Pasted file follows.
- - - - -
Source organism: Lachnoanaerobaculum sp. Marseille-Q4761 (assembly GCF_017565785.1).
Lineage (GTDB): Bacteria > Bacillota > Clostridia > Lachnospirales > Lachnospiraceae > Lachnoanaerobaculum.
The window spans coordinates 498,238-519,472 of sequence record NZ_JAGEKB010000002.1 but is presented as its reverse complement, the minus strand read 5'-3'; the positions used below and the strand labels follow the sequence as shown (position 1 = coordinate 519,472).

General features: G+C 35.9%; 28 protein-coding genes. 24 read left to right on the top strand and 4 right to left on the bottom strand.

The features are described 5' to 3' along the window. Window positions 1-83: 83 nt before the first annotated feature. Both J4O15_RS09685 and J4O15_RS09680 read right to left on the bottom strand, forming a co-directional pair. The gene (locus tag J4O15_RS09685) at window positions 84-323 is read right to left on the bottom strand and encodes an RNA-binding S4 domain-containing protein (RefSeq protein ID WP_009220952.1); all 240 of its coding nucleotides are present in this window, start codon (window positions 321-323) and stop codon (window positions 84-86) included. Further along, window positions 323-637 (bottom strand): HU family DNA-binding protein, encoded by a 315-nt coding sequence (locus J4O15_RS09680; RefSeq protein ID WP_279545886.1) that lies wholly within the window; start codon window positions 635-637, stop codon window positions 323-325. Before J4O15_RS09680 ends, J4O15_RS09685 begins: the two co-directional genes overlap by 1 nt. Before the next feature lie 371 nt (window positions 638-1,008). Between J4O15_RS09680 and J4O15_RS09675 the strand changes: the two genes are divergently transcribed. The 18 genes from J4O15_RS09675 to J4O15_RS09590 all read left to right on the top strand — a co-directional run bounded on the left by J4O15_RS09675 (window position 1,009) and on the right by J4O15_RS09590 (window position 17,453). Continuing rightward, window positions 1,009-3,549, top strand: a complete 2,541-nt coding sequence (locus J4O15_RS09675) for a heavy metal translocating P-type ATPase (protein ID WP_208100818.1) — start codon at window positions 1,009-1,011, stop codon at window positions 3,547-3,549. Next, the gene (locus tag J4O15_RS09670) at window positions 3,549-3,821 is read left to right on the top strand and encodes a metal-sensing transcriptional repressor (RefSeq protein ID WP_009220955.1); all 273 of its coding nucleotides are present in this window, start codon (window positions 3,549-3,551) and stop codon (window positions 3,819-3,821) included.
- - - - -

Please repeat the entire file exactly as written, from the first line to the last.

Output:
Source organism: Lachnoanaerobaculum sp. Marseille-Q4761 (assembly GCF_017565785.1).
Lineage (GTDB): Bacteria > Bacillota > Clostridia > Lachnospirales > Lachnospiraceae > Lachnoanaerobaculum.
The window spans coordinates 498,238-519,472 of sequence record NZ_JAGEKB010000002.1 but is presented as its reverse complement, the minus strand read 5'-3'; the positions used below and the strand labels follow the sequence as shown (position 1 = coordinate 519,472).

General features: G+C 35.9%; 28 protein-coding genes. 24 read left to right on the top strand and 4 right to left on the bottom strand.

The features are described 5' to 3' along the window. Window positions 1-83: 83 nt before the first annotated feature. Both J4O15_RS09685 and J4O15_RS09680 read right to left on the bottom strand, forming a co-directional pair. The gene (locus tag J4O15_RS09685) at window positions 84-323 is read right to left on the bottom strand and encodes an RNA-binding S4 domain-containing protein (RefSeq protein ID WP_009220952.1); all 240 of its coding nucleotides are present in this window, start codon (window positions 321-323) and stop codon (window positions 84-86) included. Further along, window positions 323-637 (bottom strand): HU family DNA-binding protein, encoded by a 315-nt coding sequence (locus J4O15_RS09680; RefSeq protein ID WP_279545886.1) that lies wholly within the window; start codon window positions 635-637, stop codon window positions 323-325. Before J4O15_RS09680 ends, J4O15_RS09685 begins: the two co-directional genes overlap by 1 nt. Before the next feature lie 371 nt (window positions 638-1,008). Between J4O15_RS09680 and J4O15_RS09675 the strand changes: the two genes are divergently transcribed. The 18 genes from J4O15_RS09675 to J4O15_RS09590 all read left to right on the top strand — a co-directional run bounded on the left by J4O15_RS09675 (window position 1,009) and on the right by J4O15_RS09590 (window position 17,453). Continuing rightward, window positions 1,009-3,549, top strand: a complete 2,541-nt coding sequence (locus J4O15_RS09675) for a heavy metal translocating P-type ATPase (protein ID WP_208100818.1) — start codon at window positions 1,009-1,011, stop codon at window positions 3,547-3,549. Next, the gene (locus tag J4O15_RS09670) at window positions 3,549-3,821 is read left to right on the top strand and encodes a metal-sensing transcriptional repressor (RefSeq protein ID WP_009220955.1); all 273 of its coding nucleotides are present in this window, start codon (window positions 3,549-3,551) and stop codon (window positions 3,819-3,821) included.